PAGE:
volcanic rocks interpreted to have formed during rifting of the volcanic arc. The absolute age
of the formation is unclear, but it overlies the c. 1.88 Ga volcanic arc rocks. In the Salittu
village, the picrite is excavated for industrial raw material by Nordkalk Oy Ab. On the more
mafic portion of the quarry wall, a lighter coloured mafic dike, c. 50-100 cm wide, crosscuts
the picrite. The sample Salittu from the dike has a geochemical analysis number 127.2MV96
in Väisänen and Mänttäri (2002).
The mafic dike yielded a concordia age of c. 1.83-1.82 Ga. The zircons also contained
two older ages of c. 1.86 Ga and 2.1 Ga but we interpret these as inherited zircons.
3. Geochemical data
Because the geochemical data on the 1.83-1.82 Ga mafic rocks are very limited, consisting
only of the dated samples, only very general comments can be stated at this stage. One of the
observations is that, although of the same age, the compositions of the Ruissalo, Muurla and
Salittu intrusion are not similar. The Ruissalo samples show an enriched character resembling
the intra-orogenic mafic rocks in SW Finland (Väisänen et al., 2012), whereas the Muurla and
Salittu samples are more primitive (Figure 2) with higher Mg-numbers, Ni and Cr contents,
but lower P, F, LREE contents.
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Figure 2. K2O vs SiO2 diagram after Peccerillo and Taylor (1976). Symbols are: triangle=Ruissalo,
square=Muurla, sphere=Salittu. For comparison a sample from the shoshonitic 1815 Ma Urusvuori
monzogabbro (Rutanen et al., 2011) is shown with star symbol. Ruissalo samples fall within the highK field whereas Muurla and Salittu fall within the tholeiitic field.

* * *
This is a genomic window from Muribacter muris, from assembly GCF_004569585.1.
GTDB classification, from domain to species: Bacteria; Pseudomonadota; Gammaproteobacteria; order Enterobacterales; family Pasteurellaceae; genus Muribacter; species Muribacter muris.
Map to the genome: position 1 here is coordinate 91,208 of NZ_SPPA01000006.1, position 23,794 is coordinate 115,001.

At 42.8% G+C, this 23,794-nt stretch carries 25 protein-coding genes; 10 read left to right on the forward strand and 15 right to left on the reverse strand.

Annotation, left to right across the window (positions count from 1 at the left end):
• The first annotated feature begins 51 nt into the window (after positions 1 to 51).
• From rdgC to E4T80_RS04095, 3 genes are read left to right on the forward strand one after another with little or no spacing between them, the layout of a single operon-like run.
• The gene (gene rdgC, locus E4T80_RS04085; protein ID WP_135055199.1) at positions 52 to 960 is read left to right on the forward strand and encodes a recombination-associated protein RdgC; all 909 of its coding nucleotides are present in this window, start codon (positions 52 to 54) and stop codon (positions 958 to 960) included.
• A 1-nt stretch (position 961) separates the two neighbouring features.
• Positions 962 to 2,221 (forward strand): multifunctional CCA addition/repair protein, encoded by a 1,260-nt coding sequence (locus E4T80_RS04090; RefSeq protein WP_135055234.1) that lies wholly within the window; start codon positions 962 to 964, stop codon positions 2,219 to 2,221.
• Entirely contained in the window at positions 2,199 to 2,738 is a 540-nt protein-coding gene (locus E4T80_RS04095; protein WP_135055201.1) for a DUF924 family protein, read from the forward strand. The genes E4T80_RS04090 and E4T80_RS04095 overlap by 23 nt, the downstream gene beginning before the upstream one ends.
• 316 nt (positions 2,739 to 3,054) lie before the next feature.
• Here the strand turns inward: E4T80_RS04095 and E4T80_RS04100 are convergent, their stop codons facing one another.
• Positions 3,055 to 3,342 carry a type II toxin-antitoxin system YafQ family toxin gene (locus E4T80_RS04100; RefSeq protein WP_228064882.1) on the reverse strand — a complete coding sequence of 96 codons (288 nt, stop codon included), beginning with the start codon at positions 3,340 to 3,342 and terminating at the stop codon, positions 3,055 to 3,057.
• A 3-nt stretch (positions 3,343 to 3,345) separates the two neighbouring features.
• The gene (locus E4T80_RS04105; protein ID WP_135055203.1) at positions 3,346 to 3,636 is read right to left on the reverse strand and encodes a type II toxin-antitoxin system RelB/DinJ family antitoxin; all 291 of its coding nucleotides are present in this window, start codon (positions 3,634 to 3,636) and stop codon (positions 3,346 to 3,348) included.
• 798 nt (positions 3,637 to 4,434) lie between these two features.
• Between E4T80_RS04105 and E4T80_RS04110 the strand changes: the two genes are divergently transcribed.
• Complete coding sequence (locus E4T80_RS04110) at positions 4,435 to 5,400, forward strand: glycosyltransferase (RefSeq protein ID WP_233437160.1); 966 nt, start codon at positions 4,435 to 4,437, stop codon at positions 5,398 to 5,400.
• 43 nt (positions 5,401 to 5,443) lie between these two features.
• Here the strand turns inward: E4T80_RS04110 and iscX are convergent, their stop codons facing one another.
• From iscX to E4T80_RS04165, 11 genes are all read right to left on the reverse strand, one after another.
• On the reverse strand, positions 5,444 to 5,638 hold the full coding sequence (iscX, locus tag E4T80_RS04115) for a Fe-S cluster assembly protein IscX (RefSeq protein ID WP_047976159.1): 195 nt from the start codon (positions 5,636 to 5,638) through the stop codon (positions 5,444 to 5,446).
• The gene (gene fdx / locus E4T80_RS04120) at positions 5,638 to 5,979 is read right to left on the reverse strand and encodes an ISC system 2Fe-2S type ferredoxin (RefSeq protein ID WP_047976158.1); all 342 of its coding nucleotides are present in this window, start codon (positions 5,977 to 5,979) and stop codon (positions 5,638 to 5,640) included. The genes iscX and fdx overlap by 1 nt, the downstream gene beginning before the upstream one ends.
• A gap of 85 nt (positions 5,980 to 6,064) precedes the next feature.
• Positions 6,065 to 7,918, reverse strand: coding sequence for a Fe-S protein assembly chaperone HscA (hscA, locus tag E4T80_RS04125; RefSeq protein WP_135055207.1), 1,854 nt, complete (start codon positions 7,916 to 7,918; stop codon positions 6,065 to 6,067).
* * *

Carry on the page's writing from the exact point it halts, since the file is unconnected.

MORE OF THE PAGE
4. Discussion and conclusions
The present lateorogenic data and the data from the earlier intra-orogenic mafic intrusions
(Mänttäri et al., 2006, Väisänen et al., 2012, Nevalainen, 2014) show that the mantle-derived
magmatism was active throughout the Svecofennian orogeny in southern Finland. However,
these findings are quite recent and their geodynamic implications are yet ambiguous since the
important data on field relations, geochemistry and isotopic geology is still mostly lacking.
Nevertheless, we propose that mafic intrusions with ages between c. 1.86-1.81 Ga are quite
common throughout southern Finland and that more of such findings will emerge.
The Ruissalo intrusions are located within the steeply dipping Airisto shear zone and we
thus infer that the early shearing played important role in the intrusion mechanism of the
mafic magmas of the Ruissalo area. In general, shear zones may have acted as pathways to the
mafic magmas to ascend through the thick, hot, ductile and partially molten crust during the
lateorogenic stage. A gently dipping shear zone was also detected close to the Muurla gabbro
(Aho et al., 2014), which supports this idea.
The heat source for the high temperature metamorphism in southern Finland is
controversial. Schreurs and Westra (1986) proposed mafic intraplating, Korsman et al. (1999)
mafic underplating and Lahtinen et al. (2005) evoked extensional tectonics. Kukkonen and
Lauri (2009) modelled the heat budget and proposed that radioactive decay of the earlier
granitoids led to crustal melting during the lateorogenic stage. Väisänen et al. (2012)
emphasised the role of the mafic magmatism in transferring external heat from the mantle to
the crust. There are now evidences from different sources, as discussed above, that the crust
was intruded by mantle-derived magmas during the high-grade metamorphism at 1.85-1.81
Ga. Although the number of the so far discovered mafic intrusions and their areal extent is
still quite low, they nevertheless inevitably show that mantle-crust interaction took place at
the time. Our hypothesis is that the incremental heat flow from the mantle to the crust,
combined with radioactive decay, gradually increased the crustal temperatures high enough to
cause wide-spread crustal melting and the formation of migmatites and granites during the
lateorogenic stage. The tectonic setting/settings for this is/are, however, uncertain, since the
mantle-derived magmatism spans over the proposed episodic Svecofennian intra-orogenic,
lateorogenic and postorogenic stages.
LITHOSPHERE 2014 Symposium, November 4-6, 2014, Turku, Finland
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Acknowledgements
We thank Yann Lahaye for his help in the SGL laboratory and Arto Peltola for the thin sections and zircon
mounts. The Finnish Cultural Foundation, Varsinais-Suomi Regional Fund gave financial support.